It happened exactly 60 years ago: DUKE ELLINGTON with PAUL GONSALVES & DIMINUENDO AND CRESCENDO IN BLUE — ‘Live’ at Birdland on June 30, 1951

For celebrating this very date, and the really sensational recording, here is a short excerpt from an e-mail I have sent to one of my best friends who is rather an expert for Miles Davis, Charlie Parker & Co.:

I got a quite decent Duke Ellington LP on another, similar bootleg label, with an early full length version of Diminuendo & Crescendo In Blue, with Paul Gonsalves, doing his famous ride —> almost 13 minutes, and already then, at Birdland, on June 30, 1951, 26 chorusses on the Blues in D flat:

DIMINUENDO AND CRESCENDO IN BLUE — Another story is the partly fake-sound on the famous Columbia LP Ellington At Newport.

It’s funny how often the Duke changes keys during that very number —

— First in E flat, then going over G & C, and a short F minor passage to D flat, remaining rooted there for the 26 chorusses, then a short piano trio interlude from G flat to E major, which is eventually going back to E flat for the 2nd part, and stays there up to the end with Cat Anderson’s screaming high notes.

— The “best” is: The whole LP runs a half-tone too fast, as usual with those bootlegs. — No problem for me, since I can turn a little screw.

— Here it is:

‘Live’ at Birdland, on June 30, 1951.

You may find pleasure in reading this little excerpt from Wikipedia, just in case you are too lazy to go there directly. — It’s such a nice passage that I’m including it here:

Strikingly, though, at Birdland Gonsalves drifts a whole bar ahead during the fourth chorus of his solo in which he attempts a complicated syncopated patter over the first six bars but loses four beats in the process.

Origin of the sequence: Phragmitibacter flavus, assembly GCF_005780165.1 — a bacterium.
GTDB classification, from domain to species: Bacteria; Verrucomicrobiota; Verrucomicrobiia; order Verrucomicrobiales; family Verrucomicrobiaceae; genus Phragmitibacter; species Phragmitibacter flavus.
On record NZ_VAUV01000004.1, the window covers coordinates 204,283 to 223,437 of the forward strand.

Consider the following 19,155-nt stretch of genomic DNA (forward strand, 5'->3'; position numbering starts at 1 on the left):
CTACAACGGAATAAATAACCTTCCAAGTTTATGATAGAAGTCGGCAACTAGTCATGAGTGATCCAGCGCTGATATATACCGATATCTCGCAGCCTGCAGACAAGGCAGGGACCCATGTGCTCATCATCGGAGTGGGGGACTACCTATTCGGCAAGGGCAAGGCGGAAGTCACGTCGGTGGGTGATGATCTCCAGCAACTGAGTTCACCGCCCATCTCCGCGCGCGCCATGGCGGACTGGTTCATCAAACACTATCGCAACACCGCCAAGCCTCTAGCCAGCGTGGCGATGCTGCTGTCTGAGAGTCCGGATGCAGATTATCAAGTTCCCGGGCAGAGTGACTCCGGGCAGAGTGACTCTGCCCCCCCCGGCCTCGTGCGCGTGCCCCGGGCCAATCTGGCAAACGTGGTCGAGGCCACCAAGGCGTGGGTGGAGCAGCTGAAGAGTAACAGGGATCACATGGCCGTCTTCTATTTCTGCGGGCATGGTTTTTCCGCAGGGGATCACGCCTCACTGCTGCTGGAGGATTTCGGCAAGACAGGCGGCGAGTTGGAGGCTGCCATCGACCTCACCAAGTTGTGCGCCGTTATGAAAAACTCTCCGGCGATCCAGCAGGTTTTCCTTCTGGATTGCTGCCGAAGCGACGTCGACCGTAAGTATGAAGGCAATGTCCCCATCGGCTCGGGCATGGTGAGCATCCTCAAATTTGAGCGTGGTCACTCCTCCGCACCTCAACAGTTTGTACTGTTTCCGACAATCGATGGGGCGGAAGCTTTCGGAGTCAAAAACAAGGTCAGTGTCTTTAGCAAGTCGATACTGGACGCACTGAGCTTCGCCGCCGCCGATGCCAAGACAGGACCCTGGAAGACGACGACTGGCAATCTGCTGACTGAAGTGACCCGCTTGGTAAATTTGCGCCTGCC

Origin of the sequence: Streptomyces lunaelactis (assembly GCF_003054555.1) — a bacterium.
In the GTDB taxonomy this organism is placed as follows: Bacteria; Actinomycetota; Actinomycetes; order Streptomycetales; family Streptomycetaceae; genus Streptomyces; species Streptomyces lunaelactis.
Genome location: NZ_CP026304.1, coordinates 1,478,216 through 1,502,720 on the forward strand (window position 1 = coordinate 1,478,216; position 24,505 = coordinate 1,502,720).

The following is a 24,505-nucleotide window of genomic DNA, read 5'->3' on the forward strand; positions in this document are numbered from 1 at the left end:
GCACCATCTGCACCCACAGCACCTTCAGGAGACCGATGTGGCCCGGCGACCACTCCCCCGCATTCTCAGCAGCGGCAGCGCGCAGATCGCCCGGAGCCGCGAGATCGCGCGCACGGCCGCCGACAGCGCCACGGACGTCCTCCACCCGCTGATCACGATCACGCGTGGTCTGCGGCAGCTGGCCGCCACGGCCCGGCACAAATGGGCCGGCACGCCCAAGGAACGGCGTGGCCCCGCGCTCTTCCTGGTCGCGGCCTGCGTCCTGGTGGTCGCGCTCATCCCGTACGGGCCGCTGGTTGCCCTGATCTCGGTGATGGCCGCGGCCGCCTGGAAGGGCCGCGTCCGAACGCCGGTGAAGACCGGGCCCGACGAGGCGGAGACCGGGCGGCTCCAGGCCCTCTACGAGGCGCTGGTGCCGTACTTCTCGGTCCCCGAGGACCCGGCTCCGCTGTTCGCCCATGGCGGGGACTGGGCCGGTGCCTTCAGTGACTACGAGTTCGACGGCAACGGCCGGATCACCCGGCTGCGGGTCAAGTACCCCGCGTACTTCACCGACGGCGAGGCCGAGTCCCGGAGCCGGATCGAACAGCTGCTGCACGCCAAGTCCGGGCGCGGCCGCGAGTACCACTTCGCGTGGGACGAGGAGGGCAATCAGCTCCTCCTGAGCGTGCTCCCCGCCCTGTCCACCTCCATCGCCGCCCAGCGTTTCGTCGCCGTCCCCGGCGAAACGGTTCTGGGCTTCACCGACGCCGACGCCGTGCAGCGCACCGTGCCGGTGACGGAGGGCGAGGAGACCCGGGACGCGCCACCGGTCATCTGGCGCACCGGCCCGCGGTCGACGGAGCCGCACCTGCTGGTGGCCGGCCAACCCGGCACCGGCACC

It seemingly takes another eight or nine whole choruses before the listener can really be sure that both Duke Ellington and bassist Wendell Marshall having adjusted to regain synch with Gonsalves, who just storms on regardless, in his own world.

Despite this, it could be argued that the solo Gonsalves played at Birdland was considerably more invigorating and both melodically and harmonically inventive than the more famous 1956 Newport Jazz Festival rendition.

The Duke, cheering Paul


Nelson Williams, Cat Anderson, Harold Baker (tp) Ray Nance (tp, vl, v) Britt Woodman, Quentin Jackson, Juan Tizol (tb) Jimmy Hamilton (cl, ts) Russell Procope (cl, as) Willie Smith (as) Paul Gonsalves (ts) Harry Carney (cl, as, bar) Duke Ellington (p) Wendell Marshall (b) Louis Bellson (d)

Blog owner’s note: Even Dukes can be wrong, since Ellington misdates his own composition as being written in 1939. — Some of Paul’s repetitive, very modern sounding phrases remind me strongly on Trane who did similar things at “All Blues” when he was concerting with Miles in Sweden, in March 1960. — The encouraging shouts, and the hand clapping are coming from the Duke.

Blog owner’s recommendation: Click on the cover to enlarge the liners.

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